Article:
In our Rapid Re-Housing Know-How Series we are talking about the three core components of rapid re-housing. This week we will focus on the second component: rent and move-in assistance.
The goal of rent and move-in assistance is to provide short-term help to households so they can pay for housing. The amount and duration of financial assistance provided by a rapid re-housing program can vary. At a minimum, programs should provide the assistance necessary for participants to move immediately out of homelessness and to stabilize in permanent housing.
Programs can help fund the moving process, security deposits, rental payments, and utility assistance. Financial assistance can come in the form of a full subsidy covering the entire rent for a period of time, or a shallow subsidy covering a portion of the rent. Here are some important resources to get you started:
- Toolkit: Module for rental subsidies
- Webinar: Rent and move in assistance
- Toolkit: Core Components of Rapid Re-Housing – Rent and Move in Assistance
- Best Practices: Rapid Re-Housing Performance Benchmarks and Program Standards
Providers often have questions about how to structure financial assistance. Here are three things to consider as you develop this component of your program.
Financial assistance should be flexible and individualized. Financial assistance is not a standard “package” and should be flexible enough to adjust to households’ unique needs and resource. This is especially true as participants’ financial circumstances or housing costs change
While programs should be attentive to the ability of a household to maintain housing once the subsidy ends, they should not necessarily exclude housing options that exceed 30 percent of a participant’s income. In fact, a majority of low-income and poor households pay significantly more than 30% of their income on housing and remain stably housed. Instead, programs should recognize that RRH households will be in a much better position to increase their incomes and address their other needs once they are in housing, and this may help to close this gap.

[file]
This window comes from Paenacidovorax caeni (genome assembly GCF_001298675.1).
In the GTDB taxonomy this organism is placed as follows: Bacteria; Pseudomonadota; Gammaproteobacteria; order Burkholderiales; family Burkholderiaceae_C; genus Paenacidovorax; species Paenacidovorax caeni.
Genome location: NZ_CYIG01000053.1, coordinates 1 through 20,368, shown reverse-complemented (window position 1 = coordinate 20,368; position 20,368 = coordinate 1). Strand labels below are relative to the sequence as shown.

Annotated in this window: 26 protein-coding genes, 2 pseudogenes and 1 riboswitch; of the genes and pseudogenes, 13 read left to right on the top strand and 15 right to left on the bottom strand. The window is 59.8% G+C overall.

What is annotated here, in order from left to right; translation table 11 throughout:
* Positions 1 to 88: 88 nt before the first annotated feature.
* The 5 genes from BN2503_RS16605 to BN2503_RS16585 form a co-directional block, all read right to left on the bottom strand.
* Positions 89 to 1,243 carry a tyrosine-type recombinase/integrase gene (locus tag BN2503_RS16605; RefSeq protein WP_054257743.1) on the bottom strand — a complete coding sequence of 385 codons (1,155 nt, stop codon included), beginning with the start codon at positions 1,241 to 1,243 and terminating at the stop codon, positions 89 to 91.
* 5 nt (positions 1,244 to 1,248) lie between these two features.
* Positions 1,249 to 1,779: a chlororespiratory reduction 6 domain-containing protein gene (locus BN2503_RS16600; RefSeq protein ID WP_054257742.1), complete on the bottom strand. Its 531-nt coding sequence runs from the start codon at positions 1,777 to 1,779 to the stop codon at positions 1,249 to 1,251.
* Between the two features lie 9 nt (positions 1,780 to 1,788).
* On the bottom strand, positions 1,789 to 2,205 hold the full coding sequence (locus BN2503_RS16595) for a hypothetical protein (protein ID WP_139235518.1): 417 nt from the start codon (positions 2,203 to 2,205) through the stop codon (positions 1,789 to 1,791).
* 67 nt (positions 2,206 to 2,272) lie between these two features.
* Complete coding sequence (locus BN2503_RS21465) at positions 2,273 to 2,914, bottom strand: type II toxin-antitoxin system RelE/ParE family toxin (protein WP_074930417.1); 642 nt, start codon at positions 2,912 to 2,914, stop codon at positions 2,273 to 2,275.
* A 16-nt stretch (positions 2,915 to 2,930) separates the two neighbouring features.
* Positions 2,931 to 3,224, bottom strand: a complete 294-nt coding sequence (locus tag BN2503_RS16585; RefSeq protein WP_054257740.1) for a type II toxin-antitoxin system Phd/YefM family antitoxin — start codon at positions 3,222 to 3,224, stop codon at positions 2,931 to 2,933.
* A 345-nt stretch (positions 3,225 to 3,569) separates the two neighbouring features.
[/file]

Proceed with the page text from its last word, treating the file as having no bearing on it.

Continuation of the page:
A progressive engagement approach maximizes the number of households you can help. Rapid re-housing programs should provide households with the financial assistance in a progressive manner.
Progressive engagement refers to a strategy of providing a small amount of assistance to everyone entering the homelessness system. For most, a small amount of assistance is enough to stabilize, but for those who need more, more assistance is provided. This flexible approach maximizes resources by only providing the most assistance to the households who truly need it. This approach is supported by research that shows household characteristics such as income, employment, and substance use cannot predict what level of assistance a household will need.
What do you need to implement a progressive engagement approach?
- Flexible resources (money and staff)
- Strong relationships with landlords
- Links to other services in the community
- Ability to manage a flexible program
- Partnerships with clients to make a realistic plan
- Clear messaging to clients, landlords, partners
- Progressive Engagement Community Tool: Progressive Engagement Stability Conversation Guide
In our recent Rapid Re-Housing Webinar on Addressing Family Homelessness in Cleveland, we heard about their unique approach to applying progressive engagement throughout the system and in referring all families to rapid re-housing. Watch here:
Remember, rapid re-housing works! The intent of the rent and move-in assistance component of rapid re-housing is to enable the quick resolution of the immediate housing crisis. A majority of RRH participants will be able to maintain housing with short-term rent assistance.
Programs assume households, even those with zero income or other barriers, will succeed with a minimal subsidy rather than a long subsidy and extend if/when necessary. Households with higher housing barriers or no income may need assistance of different depths or durations, but should still be assisted in immediately attaining permanent housing. The large majority will still successfully exit to permanent housing.